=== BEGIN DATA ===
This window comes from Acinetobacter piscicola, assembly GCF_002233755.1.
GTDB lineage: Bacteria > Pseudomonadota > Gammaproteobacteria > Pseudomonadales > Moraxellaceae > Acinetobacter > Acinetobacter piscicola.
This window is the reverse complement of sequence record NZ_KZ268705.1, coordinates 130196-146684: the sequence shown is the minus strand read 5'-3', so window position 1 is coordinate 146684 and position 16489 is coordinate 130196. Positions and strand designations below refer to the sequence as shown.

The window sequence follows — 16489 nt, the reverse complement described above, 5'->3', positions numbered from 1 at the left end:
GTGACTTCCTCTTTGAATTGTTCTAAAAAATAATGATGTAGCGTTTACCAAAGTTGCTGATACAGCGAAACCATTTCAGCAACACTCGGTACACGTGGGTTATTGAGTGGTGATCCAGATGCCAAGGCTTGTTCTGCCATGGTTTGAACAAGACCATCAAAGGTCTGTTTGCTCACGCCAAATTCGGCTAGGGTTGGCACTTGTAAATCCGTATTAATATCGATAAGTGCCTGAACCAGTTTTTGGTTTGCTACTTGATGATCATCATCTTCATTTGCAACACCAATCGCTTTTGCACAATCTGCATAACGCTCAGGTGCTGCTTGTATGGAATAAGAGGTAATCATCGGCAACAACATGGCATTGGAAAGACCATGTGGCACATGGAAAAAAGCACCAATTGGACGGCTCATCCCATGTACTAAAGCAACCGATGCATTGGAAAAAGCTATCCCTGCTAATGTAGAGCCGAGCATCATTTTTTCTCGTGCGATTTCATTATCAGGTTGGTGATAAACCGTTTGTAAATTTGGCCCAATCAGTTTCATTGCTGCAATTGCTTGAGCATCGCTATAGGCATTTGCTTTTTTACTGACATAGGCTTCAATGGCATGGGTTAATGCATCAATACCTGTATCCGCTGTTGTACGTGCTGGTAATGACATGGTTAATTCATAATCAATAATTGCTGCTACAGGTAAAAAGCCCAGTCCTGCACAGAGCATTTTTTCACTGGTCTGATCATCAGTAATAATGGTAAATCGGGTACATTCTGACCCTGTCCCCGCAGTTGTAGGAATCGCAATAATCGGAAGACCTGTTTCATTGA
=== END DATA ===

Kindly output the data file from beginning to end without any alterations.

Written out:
This window comes from Acinetobacter piscicola, assembly GCF_002233755.1.
GTDB lineage: Bacteria > Pseudomonadota > Gammaproteobacteria > Pseudomonadales > Moraxellaceae > Acinetobacter > Acinetobacter piscicola.
This window is the reverse complement of sequence record NZ_KZ268705.1, coordinates 130196-146684: the sequence shown is the minus strand read 5'-3', so window position 1 is coordinate 146684 and position 16489 is coordinate 130196. Positions and strand designations below refer to the sequence as shown.

The window sequence follows — 16489 nt, the reverse complement described above, 5'->3', positions numbered from 1 at the left end:
GTGACTTCCTCTTTGAATTGTTCTAAAAAATAATGATGTAGCGTTTACCAAAGTTGCTGATACAGCGAAACCATTTCAGCAACACTCGGTACACGTGGGTTATTGAGTGGTGATCCAGATGCCAAGGCTTGTTCTGCCATGGTTTGAACAAGACCATCAAAGGTCTGTTTGCTCACGCCAAATTCGGCTAGGGTTGGCACTTGTAAATCCGTATTAATATCGATAAGTGCCTGAACCAGTTTTTGGTTTGCTACTTGATGATCATCATCTTCATTTGCAACACCAATCGCTTTTGCACAATCTGCATAACGCTCAGGTGCTGCTTGTATGGAATAAGAGGTAATCATCGGCAACAACATGGCATTGGAAAGACCATGTGGCACATGGAAAAAAGCACCAATTGGACGGCTCATCCCATGTACTAAAGCAACCGATGCATTGGAAAAAGCTATCCCTGCTAATGTAGAGCCGAGCATCATTTTTTCTCGTGCGATTTCATTATCAGGTTGGTGATAAACCGTTTGTAAATTTGGCCCAATCAGTTTCATTGCTGCAATTGCTTGAGCATCGCTATAGGCATTTGCTTTTTTACTGACATAGGCTTCAATGGCATGGGTTAATGCATCAATACCTGTATCCGCTGTTGTACGTGCTGGTAATGACATGGTTAATTCATAATCAATAATTGCTGCTACAGGTAAAAAGCCCAGTCCTGCACAGAGCATTTTTTCACTGGTCTGATCATCAGTAATAATGGTAAATCGGGTACATTCTGACCCTGTCCCCGCAGTTGTAGGAATCGCAATAATCGGAAGACCTGTTTCATTGA